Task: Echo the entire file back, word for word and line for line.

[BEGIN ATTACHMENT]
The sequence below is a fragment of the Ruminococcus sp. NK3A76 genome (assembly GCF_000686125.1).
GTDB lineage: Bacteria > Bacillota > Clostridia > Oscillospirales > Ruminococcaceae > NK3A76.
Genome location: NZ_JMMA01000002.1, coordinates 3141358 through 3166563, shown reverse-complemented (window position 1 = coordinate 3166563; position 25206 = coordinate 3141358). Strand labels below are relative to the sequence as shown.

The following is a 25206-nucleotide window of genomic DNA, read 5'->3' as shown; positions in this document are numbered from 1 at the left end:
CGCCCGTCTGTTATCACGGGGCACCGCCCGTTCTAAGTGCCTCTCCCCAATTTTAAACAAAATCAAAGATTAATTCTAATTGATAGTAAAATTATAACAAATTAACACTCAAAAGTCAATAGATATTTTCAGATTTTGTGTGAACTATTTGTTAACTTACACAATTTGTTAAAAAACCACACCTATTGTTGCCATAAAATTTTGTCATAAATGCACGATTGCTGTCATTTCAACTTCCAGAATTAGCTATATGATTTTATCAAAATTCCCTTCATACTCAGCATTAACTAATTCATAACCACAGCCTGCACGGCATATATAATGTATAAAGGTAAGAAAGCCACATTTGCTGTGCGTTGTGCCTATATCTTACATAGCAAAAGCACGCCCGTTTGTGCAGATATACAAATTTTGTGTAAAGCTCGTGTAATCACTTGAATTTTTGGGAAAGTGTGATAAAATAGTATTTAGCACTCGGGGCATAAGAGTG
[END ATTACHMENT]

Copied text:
The sequence below is a fragment of the Ruminococcus sp. NK3A76 genome (assembly GCF_000686125.1).
GTDB lineage: Bacteria > Bacillota > Clostridia > Oscillospirales > Ruminococcaceae > NK3A76.
Genome location: NZ_JMMA01000002.1, coordinates 3141358 through 3166563, shown reverse-complemented (window position 1 = coordinate 3166563; position 25206 = coordinate 3141358). Strand labels below are relative to the sequence as shown.

The following is a 25206-nucleotide window of genomic DNA, read 5'->3' as shown; positions in this document are numbered from 1 at the left end:
CGCCCGTCTGTTATCACGGGGCACCGCCCGTTCTAAGTGCCTCTCCCCAATTTTAAACAAAATCAAAGATTAATTCTAATTGATAGTAAAATTATAACAAATTAACACTCAAAAGTCAATAGATATTTTCAGATTTTGTGTGAACTATTTGTTAACTTACACAATTTGTTAAAAAACCACACCTATTGTTGCCATAAAATTTTGTCATAAATGCACGATTGCTGTCATTTCAACTTCCAGAATTAGCTATATGATTTTATCAAAATTCCCTTCATACTCAGCATTAACTAATTCATAACCACAGCCTGCACGGCATATATAATGTATAAAGGTAAGAAAGCCACATTTGCTGTGCGTTGTGCCTATATCTTACATAGCAAAAGCACGCCCGTTTGTGCAGATATACAAATTTTGTGTAAAGCTCGTGTAATCACTTGAATTTTTGGGAAAGTGTGATAAAATAGTATTTAGCACTCGGGGCATAAGAGTG